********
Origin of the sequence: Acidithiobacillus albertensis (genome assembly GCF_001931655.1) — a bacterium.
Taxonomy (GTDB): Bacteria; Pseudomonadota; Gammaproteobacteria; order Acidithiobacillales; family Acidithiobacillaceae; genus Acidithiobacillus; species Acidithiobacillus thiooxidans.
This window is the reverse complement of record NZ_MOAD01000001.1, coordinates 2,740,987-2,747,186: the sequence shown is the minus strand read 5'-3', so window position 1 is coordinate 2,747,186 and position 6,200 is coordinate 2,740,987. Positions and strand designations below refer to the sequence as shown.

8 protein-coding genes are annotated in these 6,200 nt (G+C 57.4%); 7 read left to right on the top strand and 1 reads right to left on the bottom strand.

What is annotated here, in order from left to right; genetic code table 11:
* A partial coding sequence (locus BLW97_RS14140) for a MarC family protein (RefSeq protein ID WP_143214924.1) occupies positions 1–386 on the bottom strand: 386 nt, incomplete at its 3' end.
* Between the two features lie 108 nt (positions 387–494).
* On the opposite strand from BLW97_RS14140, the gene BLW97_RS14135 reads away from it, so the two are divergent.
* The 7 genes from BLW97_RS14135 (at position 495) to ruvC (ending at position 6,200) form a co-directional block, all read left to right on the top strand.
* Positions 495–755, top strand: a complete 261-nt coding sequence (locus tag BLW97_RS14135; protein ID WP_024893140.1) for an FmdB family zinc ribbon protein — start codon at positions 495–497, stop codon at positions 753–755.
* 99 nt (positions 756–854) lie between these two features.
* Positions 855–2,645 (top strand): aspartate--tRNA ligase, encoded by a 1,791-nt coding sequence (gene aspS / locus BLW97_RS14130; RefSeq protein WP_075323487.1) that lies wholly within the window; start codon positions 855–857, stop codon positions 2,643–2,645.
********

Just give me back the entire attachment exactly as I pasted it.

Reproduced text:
Origin of the sequence: Acidithiobacillus albertensis (genome assembly GCF_001931655.1) — a bacterium.
Taxonomy (GTDB): Bacteria; Pseudomonadota; Gammaproteobacteria; order Acidithiobacillales; family Acidithiobacillaceae; genus Acidithiobacillus; species Acidithiobacillus thiooxidans.
This window is the reverse complement of record NZ_MOAD01000001.1, coordinates 2,740,987-2,747,186: the sequence shown is the minus strand read 5'-3', so window position 1 is coordinate 2,747,186 and position 6,200 is coordinate 2,740,987. Positions and strand designations below refer to the sequence as shown.

8 protein-coding genes are annotated in these 6,200 nt (G+C 57.4%); 7 read left to right on the top strand and 1 reads right to left on the bottom strand.

What is annotated here, in order from left to right; genetic code table 11:
* A partial coding sequence (locus BLW97_RS14140) for a MarC family protein (RefSeq protein ID WP_143214924.1) occupies positions 1–386 on the bottom strand: 386 nt, incomplete at its 3' end.
* Between the two features lie 108 nt (positions 387–494).
* On the opposite strand from BLW97_RS14140, the gene BLW97_RS14135 reads away from it, so the two are divergent.
* The 7 genes from BLW97_RS14135 (at position 495) to ruvC (ending at position 6,200) form a co-directional block, all read left to right on the top strand.
* Positions 495–755, top strand: a complete 261-nt coding sequence (locus tag BLW97_RS14135; protein ID WP_024893140.1) for an FmdB family zinc ribbon protein — start codon at positions 495–497, stop codon at positions 753–755.
* 99 nt (positions 756–854) lie between these two features.
* Positions 855–2,645 (top strand): aspartate--tRNA ligase, encoded by a 1,791-nt coding sequence (gene aspS / locus BLW97_RS14130; RefSeq protein WP_075323487.1) that lies wholly within the window; start codon positions 855–857, stop codon positions 2,643–2,645.